"This collection of essays is a timely, exciting and innovative contribution to the growing archaeological interest in network and relational approaches. The authors discuss the variety of ways in which the term entanglement can be used in archaeology and show that the term can be applied in a wide range of time periods and regions. Broad theoretical issues raised by a consideration of entanglement are discussed but the main focus is on applications to a diversity of topics and research problems. Notions of entanglement have the potential to bring together different perspectives in archaeology and this volume contributes in important ways to that initiative. "
- Ian Hodder, Stanford University
Lindsay Der is a PhD Candidate in the Department of Anthropology at Stanford University. She is currently a researcher with the Catalhoyuk Research Project and is investigating changing human-animal relationships through time by looking at various datasets. Additional interests include archaeology and ethics, GIS, public archaeology, religion/ritual/cults and archaeological survey. Lindsay has previously carried out fieldwork at Alexandria Troas, Turkey, and with the Belize Valley Archaeological Reconnaissance Project (BVAR) at the site of Baking Pot, Belize. She also has a diploma in 3D Animation and Special Effects from Vancouver Film School.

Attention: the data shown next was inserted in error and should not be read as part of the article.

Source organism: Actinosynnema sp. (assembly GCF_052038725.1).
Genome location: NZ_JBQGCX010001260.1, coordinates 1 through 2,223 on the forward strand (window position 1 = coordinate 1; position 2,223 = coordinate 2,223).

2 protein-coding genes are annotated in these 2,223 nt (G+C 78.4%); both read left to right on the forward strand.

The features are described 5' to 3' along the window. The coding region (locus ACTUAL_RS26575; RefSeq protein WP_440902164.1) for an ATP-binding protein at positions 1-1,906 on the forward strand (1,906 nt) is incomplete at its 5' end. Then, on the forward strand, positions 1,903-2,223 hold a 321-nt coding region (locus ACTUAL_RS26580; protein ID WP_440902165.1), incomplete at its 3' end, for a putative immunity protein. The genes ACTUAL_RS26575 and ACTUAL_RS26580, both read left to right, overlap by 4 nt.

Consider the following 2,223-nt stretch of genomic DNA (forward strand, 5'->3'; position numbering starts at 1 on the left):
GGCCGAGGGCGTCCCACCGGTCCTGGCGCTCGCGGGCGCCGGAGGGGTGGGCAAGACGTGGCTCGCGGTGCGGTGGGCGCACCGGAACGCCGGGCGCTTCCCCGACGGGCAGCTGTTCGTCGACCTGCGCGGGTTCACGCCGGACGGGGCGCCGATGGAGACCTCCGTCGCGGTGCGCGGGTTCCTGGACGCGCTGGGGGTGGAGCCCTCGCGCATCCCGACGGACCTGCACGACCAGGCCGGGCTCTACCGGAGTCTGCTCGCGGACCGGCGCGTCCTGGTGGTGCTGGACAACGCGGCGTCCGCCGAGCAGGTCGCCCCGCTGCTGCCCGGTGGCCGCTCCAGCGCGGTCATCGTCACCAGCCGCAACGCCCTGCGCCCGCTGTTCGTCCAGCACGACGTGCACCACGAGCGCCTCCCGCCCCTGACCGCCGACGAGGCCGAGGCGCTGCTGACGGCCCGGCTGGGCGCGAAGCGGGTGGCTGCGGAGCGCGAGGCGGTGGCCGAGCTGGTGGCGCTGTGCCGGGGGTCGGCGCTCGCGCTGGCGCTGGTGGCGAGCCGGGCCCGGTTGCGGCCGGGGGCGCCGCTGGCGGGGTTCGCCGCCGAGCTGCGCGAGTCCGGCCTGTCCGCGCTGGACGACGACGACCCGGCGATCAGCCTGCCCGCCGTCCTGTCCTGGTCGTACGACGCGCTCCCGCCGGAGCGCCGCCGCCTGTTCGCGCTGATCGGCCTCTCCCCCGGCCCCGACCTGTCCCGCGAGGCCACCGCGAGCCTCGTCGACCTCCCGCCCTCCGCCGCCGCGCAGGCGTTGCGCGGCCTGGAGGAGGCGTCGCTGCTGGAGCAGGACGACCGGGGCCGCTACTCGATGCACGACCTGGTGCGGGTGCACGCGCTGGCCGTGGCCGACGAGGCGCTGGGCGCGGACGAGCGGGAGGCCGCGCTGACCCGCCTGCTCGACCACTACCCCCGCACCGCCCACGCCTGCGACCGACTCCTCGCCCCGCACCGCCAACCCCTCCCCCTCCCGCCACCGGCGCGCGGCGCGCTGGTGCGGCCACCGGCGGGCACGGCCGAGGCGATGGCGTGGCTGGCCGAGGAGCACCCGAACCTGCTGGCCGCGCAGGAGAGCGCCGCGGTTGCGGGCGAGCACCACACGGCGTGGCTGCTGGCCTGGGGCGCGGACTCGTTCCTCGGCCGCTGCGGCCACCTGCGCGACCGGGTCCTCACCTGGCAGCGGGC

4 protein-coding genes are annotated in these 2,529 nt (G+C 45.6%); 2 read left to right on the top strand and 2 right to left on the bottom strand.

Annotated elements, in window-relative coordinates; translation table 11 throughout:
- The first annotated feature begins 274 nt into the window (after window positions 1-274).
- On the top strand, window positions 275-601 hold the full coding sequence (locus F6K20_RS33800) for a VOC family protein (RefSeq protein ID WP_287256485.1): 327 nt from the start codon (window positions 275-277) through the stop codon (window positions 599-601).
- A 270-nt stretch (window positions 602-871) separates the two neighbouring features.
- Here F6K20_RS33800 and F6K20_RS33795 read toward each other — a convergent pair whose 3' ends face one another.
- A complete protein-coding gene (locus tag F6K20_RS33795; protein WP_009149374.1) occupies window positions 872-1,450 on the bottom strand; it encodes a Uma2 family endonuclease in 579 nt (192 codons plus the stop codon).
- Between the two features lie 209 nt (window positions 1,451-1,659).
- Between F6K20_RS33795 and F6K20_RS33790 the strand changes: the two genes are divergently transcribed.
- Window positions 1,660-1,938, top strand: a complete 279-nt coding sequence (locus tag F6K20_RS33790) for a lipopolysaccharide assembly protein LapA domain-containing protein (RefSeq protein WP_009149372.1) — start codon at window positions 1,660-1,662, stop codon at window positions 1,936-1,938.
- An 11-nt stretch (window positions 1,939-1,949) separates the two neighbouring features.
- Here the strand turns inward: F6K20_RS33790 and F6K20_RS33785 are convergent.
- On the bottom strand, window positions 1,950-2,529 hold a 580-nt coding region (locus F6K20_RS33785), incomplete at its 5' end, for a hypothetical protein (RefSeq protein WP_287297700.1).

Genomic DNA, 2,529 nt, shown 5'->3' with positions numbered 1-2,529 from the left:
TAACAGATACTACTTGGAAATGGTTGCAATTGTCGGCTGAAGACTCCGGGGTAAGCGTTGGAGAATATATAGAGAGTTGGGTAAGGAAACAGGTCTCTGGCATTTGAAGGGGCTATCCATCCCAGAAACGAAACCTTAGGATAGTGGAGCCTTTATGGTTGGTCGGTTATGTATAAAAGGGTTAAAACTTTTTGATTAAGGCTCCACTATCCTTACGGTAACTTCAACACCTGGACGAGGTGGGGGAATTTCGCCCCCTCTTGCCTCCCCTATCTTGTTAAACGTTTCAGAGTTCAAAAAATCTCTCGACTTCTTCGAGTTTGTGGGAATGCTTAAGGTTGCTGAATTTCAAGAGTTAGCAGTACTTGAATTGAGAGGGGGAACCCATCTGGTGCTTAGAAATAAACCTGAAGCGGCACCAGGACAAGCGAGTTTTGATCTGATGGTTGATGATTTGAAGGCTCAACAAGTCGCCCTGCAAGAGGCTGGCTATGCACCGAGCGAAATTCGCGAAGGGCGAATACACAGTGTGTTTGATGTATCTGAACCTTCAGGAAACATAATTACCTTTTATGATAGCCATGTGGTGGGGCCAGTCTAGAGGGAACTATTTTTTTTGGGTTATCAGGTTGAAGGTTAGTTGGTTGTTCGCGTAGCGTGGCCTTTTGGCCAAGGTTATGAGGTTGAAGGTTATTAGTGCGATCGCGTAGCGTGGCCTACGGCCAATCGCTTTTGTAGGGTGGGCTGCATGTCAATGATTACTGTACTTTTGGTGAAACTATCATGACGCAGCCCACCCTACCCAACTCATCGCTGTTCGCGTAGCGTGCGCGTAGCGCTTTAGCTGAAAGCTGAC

Francesca Fernandini is a PhD Candidate in the Department of Anthropology at Stanford University. Her research is focused on the effects of imperial expansion in non-colonial settlements in the Andes. She has carried out extensive excavations throughout the coast and highlands of Peru and Bolivia and is currently directing a research project centered at Cerrodel Oro, a monumental settlement located in the south coast of Peru. Additional interests include GIS, photogrammetry and public archaeology.